ONE OF THE MOST SIGNIFICANT and talked-about changes in the new Rules of Golf for 2019 was the introduction of an alternative to stroke and distance for a ball that is lost or out of bounds. Before we go any further on this topic however,
let’s first clarify that stroke and distance is still the default in the Rules
of Golf. The alternative relief procedure is only available when the golf
course or the Committee running a competition has decided to put the
optional Local Rule into effect. Before using it, you should verify with
the person in charge of the golf course (often the pro) or the competition as to whether or not it is in effect.
Now that you have verified that this Local Rule is in effect, let’s take a
look at how it actually works.
How the Local Rule Works
The text of the Local Rule (along with helpful diagrams) can be found
in the Committee Procedures section of the Official Guide to the Rules
of Golf book. Within Committee Procedures, navigate to Section 8E and
then locate Model Local Rule E- 5. In addition to the book, all of the Official
Guide content can be accessed for free in the USGA Rules of Golf
mobile app (available in the iOS and Android app stores) or at www.
usga.org/RulesOfGolf. There is also a resource page dedicated to this
Local Rule, which can be accessed at www.usga.org/StrokeAndDistance.
Now, let’s pretend that you just lost your tee shot, or hit it out of
bounds. You can take relief under the Local Rule for two penalty
strokes, which means that you will be playing your fourth shot after
taking your drop. This might at first seem like a harsh penalty, but is
actually comparable to what you could have achieved if you went back
to play under stroke and distance. To take relief, your first steps are to
identify your ball and fairway reference points.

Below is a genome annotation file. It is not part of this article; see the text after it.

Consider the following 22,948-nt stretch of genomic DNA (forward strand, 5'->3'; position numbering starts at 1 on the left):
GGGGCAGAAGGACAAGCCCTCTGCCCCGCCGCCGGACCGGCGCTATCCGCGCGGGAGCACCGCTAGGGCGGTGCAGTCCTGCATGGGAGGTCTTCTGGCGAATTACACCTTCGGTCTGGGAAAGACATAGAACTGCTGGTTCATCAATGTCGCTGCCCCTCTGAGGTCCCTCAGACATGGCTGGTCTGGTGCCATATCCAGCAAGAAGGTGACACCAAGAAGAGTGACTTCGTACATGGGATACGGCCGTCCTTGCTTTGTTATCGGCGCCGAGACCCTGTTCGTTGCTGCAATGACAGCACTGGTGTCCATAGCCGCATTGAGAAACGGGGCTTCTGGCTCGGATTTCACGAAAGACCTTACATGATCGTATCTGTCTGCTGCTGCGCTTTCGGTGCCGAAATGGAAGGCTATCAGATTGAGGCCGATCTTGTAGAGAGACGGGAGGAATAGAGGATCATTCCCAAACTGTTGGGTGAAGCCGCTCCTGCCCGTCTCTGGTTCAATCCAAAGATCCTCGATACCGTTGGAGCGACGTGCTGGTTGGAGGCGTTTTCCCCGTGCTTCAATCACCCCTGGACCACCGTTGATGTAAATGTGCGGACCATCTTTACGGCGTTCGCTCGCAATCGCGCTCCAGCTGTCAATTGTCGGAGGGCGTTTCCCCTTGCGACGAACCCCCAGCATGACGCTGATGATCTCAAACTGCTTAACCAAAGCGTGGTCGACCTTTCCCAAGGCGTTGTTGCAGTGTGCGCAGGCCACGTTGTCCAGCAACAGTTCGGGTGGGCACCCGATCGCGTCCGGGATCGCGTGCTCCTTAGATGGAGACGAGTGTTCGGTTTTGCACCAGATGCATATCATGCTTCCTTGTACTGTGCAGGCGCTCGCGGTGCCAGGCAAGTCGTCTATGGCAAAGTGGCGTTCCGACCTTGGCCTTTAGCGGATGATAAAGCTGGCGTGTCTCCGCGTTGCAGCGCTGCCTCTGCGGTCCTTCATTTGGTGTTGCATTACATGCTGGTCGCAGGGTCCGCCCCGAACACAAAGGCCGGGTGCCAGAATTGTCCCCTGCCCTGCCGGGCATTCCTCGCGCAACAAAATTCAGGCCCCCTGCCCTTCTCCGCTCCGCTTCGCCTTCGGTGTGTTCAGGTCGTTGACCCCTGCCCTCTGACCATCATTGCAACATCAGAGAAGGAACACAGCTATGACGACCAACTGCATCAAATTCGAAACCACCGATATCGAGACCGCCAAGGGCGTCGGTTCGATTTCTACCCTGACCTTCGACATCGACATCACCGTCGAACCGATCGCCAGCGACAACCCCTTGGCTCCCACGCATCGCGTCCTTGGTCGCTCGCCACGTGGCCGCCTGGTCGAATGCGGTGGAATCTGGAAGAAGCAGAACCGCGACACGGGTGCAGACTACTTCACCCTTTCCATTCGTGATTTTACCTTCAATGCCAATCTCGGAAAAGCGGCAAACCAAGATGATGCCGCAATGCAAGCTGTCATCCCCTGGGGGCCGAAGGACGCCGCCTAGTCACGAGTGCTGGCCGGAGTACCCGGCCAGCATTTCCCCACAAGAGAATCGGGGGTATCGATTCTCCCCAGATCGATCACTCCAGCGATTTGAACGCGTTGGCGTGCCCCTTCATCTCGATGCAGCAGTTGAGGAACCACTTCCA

• Ball Reference Point: For a lost ball, this is the estimated spot where
your ball came to rest on the course. For a ball that went out of
bounds, it is the estimated spot where it crossed the out of bounds line.
• Fairway Reference Point: The nearest spot on the fairway of the
hole you are playing that is the same distance from the hole as the
ball reference point, or farther (if there is no equidistant fairway
From the fairway reference point, you can then measure two club-lengths further into the fairway. Within this two club-length area on
the edge of the fairway is where you will drop your ball most of the
time. However, your relief area where you are allowed to drop is actually
much larger. Imagine one straight line starting at the hole and running
through the ball reference point, and then a second straight line starting at the hole and running through the fairway reference point. Your
relief area includes anywhere between those two lines but no closer to
the hole than the ball reference point, plus an additional two club-lengths to the side of each of those two lines. See the shaded areas in
the diagrams below for a simple visualization of your relief area.
Some items to note relating to how this Local Rule works:
• If your ball is lost in a penalty area, you must proceed under the
penalty area relief options.
• If you played a provisional ball, you can no longer use the relief
option provided under this Local Rule.
• If there is no fairway reference point equidistant from the ball ref-
erence point, you can use the nearest point that is farther from the
hole. The term “fairway” can include a tee box or a path through the
rough cut to fairway height or less.
Alternative to Stroke and Distance for Ball Lost or Out of Bounds
THE R u l e s O F G o l f By Jamie Wallace